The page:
MOIR'S CHAMBERS / T & G (1897-1960)



Herbert Moir was a London-based mining speculator and promoter who earned a fortune on Hannan’s Proprietary (Kalgoorlie’s Golden Mile) of 1895. He contracted Sir Joseph John Talbot Hobbs to design and oversee construction of Moir Chambers which, under builders Messrs Hewett and Wright, cost an estimated £18,000 and was completed in late 1897. The building stood five-storeys, included a two-storey tower on the corner and a basement. On the top floor was caretaker’s accommodation, with a staircase to the tower.

Roofed with American Vermont green slate, the building's exterior was a cherry red Northcote brick imported from Melbourne. This was richly ornamented with elaborate cement dressings, decorative cornices and ornamental carvings by Gallagher and Jose, a specialist building and sculpting company of Perth.

This building, which was said to constitute one of the finest private edifices in Perth, was situated at the corner of St George’s Terrace and Barrack Street, alongside the Weld Club and diagonally opposite the Post Office (now the Treasury Building). The frontage to those two streets enabled the architect, John Joseph Talbot Hobbs, to design a building with two fine facades on both street frontages, the whole of which was in the American Romanesque style.

It quickly became one of the most popular city buildings and the Bank of New South Wales took immediate tenancy of the ground floor offices fronting St George’s Terrace, and the Agricultural Bank and Forestry Department leased the entire first floor.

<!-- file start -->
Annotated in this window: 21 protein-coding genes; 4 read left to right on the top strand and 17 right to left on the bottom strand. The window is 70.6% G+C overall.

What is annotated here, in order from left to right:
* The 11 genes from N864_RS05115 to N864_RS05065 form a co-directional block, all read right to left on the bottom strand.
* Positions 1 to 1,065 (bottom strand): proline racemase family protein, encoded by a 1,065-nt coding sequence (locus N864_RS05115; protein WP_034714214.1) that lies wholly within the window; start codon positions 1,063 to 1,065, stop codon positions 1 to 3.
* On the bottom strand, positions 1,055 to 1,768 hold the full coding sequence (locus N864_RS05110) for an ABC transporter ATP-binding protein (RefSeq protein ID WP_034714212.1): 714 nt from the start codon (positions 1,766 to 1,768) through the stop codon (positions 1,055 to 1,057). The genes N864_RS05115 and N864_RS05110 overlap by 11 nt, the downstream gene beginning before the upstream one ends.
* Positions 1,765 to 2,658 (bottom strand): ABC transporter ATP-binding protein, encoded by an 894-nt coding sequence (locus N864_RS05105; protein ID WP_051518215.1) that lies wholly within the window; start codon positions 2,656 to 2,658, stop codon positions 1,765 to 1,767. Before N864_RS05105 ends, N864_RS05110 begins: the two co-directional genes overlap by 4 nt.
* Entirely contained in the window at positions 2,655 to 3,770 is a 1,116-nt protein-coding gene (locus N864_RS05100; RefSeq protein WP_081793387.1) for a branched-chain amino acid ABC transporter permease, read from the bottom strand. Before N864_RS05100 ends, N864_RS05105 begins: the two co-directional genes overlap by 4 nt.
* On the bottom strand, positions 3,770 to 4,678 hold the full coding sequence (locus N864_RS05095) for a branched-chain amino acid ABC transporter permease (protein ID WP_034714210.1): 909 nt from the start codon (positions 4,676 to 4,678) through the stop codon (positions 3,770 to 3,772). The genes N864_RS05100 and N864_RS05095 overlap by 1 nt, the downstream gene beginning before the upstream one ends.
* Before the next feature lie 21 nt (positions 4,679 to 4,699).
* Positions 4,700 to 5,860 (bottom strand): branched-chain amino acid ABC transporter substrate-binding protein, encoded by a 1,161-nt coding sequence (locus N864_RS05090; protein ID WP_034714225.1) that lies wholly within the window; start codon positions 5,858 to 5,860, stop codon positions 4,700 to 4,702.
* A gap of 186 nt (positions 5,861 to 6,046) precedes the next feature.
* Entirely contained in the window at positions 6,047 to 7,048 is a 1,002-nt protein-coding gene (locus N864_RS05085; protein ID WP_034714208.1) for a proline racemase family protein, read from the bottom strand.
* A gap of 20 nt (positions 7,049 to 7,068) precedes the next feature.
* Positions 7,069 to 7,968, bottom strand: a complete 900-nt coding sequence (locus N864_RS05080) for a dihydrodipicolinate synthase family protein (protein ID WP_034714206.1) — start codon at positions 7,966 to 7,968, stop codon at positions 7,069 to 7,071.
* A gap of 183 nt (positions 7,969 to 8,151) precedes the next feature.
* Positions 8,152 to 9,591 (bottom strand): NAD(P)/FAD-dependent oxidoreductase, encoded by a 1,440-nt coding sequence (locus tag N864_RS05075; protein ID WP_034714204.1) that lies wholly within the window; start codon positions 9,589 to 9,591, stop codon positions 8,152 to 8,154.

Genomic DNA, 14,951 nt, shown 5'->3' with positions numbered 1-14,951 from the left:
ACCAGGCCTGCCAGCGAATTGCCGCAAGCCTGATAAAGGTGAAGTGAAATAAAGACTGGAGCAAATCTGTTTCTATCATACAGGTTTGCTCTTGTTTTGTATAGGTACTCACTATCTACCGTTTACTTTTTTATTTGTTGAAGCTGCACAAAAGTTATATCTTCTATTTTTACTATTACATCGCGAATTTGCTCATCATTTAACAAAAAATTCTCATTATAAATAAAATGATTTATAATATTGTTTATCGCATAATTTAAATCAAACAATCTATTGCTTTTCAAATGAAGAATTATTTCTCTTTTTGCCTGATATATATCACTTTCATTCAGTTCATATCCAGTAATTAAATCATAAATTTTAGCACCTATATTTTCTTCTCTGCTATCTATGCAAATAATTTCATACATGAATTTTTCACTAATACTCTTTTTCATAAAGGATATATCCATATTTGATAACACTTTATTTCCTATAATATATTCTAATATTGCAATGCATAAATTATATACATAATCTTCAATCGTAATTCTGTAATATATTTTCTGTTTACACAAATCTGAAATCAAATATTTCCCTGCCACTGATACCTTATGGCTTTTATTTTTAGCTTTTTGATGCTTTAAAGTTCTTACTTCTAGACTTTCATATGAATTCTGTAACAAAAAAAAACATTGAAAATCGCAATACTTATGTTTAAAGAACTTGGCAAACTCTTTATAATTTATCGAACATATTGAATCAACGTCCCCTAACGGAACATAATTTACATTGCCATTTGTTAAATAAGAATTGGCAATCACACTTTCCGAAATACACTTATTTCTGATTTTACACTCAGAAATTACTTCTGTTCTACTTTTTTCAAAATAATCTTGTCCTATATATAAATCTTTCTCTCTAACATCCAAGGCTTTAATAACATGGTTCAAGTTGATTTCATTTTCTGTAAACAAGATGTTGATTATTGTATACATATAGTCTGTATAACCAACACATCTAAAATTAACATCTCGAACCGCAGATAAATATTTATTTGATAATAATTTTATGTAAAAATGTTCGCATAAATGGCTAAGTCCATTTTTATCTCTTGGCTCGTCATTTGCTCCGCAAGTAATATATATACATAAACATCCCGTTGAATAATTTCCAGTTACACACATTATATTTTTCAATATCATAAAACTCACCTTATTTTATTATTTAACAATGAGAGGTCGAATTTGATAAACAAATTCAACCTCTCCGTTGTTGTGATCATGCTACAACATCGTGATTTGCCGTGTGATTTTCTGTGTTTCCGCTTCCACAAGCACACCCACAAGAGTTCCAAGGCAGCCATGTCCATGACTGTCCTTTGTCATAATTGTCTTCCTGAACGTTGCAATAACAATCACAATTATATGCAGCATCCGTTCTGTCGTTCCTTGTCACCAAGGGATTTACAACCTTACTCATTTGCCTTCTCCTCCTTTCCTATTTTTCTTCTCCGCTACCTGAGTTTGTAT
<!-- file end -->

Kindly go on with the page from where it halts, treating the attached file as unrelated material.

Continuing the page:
Though holding a paper value of £34,000, Moir sold the property in August 1908 for £27,000 cash to the Australasian Temperance & General Mutual Life Assurance Society, of Melbourne, and it was then renamed T & G Chambers.


While T & G Chambers was widely acknowledged as one of the most beautiful buildings in Perth, the company’s growth dictated its demolition and replacement with a modern, 18-storey building which better served its needs. In early 1960, in the face of early civil protest, the Chambers was demolished. Excavations for the new building began in June 1960.

The 224-foot (68m) building opened in 1962 as the T & G Building and became the tallest building in Perth until 1970, when Parmelia (also known as Hammersley) House was built at the top of St George’s Terrace. Significant exterior alterations were carried in the 1980s, and the building adopted its current name of Citibank.